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Sasin School of Management had good media visibility in its home country of Thailand but recognised that it needed a bigger international profile to compete with other schools.

The school was established in 1982 through a collaboration between Chulalongkorn University, the Kellogg School of Management, and The Wharton School of the University of Pennsylvania. It was the first business school in Thailand to achieve AACSB and EQUIS accreditation.

Sasin offers a range of degree and non-degree programmes, including a flexible MBA, a dual MBA & Master of Engineering, an EMBA and numerous executive education programmes.   

Its vision was to:

“Inspire, connect, and transform for a better, smarter sustainable world.”

Whilst Sasin had a good reputation in Asia, it wanted to use international PR to build its profile – to attract students, faculty and partners – and raise awareness of Thailand as a business education destination.

Focusing the brief

Sasin recognised that its international PR brief was wide. So, working with Roe Communications, its first job was to agree on the most important priorities for an initial international PR project.

It decided that attracting students from international markets for MBAs and EMBAs was top of the list.  A secondary objective was to raise awareness amongst senior contacts at other business schools who might want to form international partnerships with Sasin.

Refining the international PR strategy

Once its objectives had been established, an international PR strategy was drawn up. Using Roe Communications’ knowledge of what journalists are looking for, this focused on two of Sasin’s strengths:

1. Location

Sasin is based in a peaceful, park-like setting in the heart of Bangkok – one of Asia’s most exciting, entrepreneurial cities. It was agreed to raise awareness of Thailand as an alternative destination to get a business education – stressing the cultural experience, the learning available and the opportunities to start a business.

2. Entrepreneurship and mindfulness

Thai culture is very entrepreneurial and there is a strong entrepreneurship theme at the school. But differently, there is a strong focus on mindfulness, which comes from the Thai, Buddhist culture. Both these things presented interesting and unusual angles for the international PR project.

Overcoming hurdles

To reach its chosen audiences quickly, Sasin and Roe Communications agreed to target specific English-speaking outlets known to influence student choice.

There were several challenges to achieving editorial space in these publications.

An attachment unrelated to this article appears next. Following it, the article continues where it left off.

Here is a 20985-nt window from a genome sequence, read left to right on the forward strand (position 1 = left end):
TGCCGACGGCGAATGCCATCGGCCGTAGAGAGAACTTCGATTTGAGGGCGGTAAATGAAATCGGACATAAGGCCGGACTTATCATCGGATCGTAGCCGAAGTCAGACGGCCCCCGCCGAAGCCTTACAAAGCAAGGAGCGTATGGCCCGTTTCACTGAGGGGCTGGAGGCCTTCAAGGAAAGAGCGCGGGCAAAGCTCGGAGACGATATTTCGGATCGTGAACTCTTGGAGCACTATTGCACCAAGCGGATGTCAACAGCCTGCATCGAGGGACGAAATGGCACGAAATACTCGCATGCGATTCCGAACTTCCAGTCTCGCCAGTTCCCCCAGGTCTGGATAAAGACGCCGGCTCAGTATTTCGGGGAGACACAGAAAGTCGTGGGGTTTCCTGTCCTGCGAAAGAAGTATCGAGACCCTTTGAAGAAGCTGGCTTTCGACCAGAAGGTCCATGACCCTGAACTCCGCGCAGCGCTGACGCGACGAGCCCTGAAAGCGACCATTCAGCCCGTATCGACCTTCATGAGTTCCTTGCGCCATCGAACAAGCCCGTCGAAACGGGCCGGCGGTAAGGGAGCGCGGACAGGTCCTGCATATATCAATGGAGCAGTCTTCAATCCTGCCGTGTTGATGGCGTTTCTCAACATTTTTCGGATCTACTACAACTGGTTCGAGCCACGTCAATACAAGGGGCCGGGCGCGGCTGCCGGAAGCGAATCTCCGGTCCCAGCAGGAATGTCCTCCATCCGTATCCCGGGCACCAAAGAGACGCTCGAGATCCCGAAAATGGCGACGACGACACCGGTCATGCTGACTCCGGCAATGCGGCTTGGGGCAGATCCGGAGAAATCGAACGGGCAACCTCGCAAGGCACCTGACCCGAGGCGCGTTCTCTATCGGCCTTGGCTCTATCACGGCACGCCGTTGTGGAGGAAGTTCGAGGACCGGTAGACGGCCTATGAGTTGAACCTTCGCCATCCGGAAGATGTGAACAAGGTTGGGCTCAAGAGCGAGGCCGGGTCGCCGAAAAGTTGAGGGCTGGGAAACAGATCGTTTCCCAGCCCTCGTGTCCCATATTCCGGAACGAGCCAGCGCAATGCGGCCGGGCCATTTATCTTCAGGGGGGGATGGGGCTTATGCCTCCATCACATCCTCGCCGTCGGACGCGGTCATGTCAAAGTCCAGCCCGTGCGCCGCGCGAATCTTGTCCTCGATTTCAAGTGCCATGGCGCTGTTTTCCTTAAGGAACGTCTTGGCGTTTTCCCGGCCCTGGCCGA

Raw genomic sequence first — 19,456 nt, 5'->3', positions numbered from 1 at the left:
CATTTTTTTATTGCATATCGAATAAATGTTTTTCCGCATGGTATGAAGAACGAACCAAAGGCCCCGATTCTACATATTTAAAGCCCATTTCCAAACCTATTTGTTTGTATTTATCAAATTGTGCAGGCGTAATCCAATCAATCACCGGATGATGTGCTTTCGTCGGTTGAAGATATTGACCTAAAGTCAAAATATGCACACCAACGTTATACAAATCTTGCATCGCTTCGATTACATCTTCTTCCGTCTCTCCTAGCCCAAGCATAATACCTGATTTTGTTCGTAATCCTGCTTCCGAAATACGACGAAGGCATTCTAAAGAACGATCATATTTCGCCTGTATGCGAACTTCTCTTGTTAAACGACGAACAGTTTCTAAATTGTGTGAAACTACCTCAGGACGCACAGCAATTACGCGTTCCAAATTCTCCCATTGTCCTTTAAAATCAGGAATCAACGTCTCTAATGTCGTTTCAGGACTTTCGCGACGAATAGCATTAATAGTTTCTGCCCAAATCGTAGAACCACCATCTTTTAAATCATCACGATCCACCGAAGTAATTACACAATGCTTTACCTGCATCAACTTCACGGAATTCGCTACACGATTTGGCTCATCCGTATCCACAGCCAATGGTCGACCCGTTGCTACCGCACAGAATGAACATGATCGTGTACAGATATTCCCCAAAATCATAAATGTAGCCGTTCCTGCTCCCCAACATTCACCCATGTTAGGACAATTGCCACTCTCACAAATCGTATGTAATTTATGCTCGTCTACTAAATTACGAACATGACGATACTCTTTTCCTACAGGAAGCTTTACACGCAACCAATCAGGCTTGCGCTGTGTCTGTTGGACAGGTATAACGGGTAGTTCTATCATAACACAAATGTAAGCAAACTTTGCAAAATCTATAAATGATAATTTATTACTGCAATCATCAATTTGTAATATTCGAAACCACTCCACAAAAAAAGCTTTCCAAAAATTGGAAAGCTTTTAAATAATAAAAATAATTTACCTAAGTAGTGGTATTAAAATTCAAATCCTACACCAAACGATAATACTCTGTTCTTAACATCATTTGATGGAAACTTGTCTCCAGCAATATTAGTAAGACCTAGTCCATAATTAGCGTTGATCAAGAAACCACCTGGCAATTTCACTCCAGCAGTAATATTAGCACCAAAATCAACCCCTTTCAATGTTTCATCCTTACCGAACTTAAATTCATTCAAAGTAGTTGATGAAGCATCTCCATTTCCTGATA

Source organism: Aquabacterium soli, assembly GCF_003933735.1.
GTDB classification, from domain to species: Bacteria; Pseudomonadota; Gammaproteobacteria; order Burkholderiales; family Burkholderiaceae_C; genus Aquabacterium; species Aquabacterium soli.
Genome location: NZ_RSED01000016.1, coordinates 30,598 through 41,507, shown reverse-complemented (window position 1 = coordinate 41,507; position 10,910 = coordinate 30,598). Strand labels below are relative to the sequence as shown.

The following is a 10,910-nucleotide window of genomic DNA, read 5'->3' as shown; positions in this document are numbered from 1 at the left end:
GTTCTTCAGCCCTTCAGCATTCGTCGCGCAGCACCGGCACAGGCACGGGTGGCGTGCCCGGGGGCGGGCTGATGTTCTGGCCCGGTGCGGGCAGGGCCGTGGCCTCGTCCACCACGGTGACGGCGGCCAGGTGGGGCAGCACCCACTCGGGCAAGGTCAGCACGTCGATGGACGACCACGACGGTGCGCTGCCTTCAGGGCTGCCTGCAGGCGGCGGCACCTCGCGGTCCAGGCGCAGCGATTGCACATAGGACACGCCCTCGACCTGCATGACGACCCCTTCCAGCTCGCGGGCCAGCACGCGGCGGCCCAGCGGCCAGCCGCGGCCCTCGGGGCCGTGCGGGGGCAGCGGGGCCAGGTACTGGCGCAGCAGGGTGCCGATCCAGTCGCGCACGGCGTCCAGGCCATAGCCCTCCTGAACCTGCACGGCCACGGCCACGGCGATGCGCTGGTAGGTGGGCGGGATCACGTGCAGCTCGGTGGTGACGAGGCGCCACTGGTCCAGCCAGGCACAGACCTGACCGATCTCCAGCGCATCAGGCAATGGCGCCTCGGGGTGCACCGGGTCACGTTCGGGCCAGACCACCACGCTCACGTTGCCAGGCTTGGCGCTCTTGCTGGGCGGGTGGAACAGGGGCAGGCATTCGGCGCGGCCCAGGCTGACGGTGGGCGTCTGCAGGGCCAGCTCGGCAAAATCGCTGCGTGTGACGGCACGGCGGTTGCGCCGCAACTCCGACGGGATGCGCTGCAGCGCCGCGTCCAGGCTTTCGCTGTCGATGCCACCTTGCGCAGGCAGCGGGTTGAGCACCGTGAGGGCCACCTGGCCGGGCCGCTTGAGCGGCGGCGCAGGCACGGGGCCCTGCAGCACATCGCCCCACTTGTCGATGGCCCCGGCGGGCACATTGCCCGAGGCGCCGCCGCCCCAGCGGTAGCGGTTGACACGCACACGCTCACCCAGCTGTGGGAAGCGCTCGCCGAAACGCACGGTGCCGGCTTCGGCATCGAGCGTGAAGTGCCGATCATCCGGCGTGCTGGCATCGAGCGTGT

1. Journalists were (and remain) extremely busy and the bar for coverage was high. The competition was fierce, with other business schools, consultants, universities and other organisations all pitching their stories.
  2. There was also a practical challenge around timescales. Many of Sasin’s target media were based in the UK or Europe (6 hours behind Bangkok). This meant that adaptions needed to be made in relation to meeting journalist deadlines, setting up interviews and responding to requests for information.
  3. Thailand itself was not somewhere that you would expect as a destination for business education – rather it had a reputation as a holiday country. This presented both a challenge and an opportunity – to present Thailand as an attractive place to study for a business degree, but also as a gateway to Southeast Asia.

Whilst Sasin had numerous ideas for the media, the success behind this project was to identify the ones with the strongest potential. With every story, Roe Communications and Sasin asked three key questions:

  • Is this important to Sasin?
  • Is this relevant to Sasin’s key audiences?
  • Is this really going to be something that the journalists find interesting?

A mixture of tactics

It was felt that one tactic (such as news releases) wouldn’t be sufficient to achieve a quick outcome.

Instead, the team looked at mixing up tactics, including feature pitches, student case studies, thought-leadership articles and pitching into profile columns.

This opened many more opportunities for the team and enabled them to try different angles.

International PR results

The outcome shows how quality wins out over quantity for international PR.  

Over an initial two-month project, Sasin achieved positive press coverage in six target media outlets (with two additional pieces being generated) and was introduced to eleven influential journalists.

This included coverage in the Asia-Pacific Business School Supplement in the Financial Times, and interviews with the Dean, Ian Fenwick, in Poets & Quants and PIE News.

In total, the press coverage generated nearly 80,000 online coverage views and was viewed nearly 7,000 on social media.

The project has laid strong foundations for Sasin’s international reputation – and the business school subsequently decided to invest in a long-term international PR programme.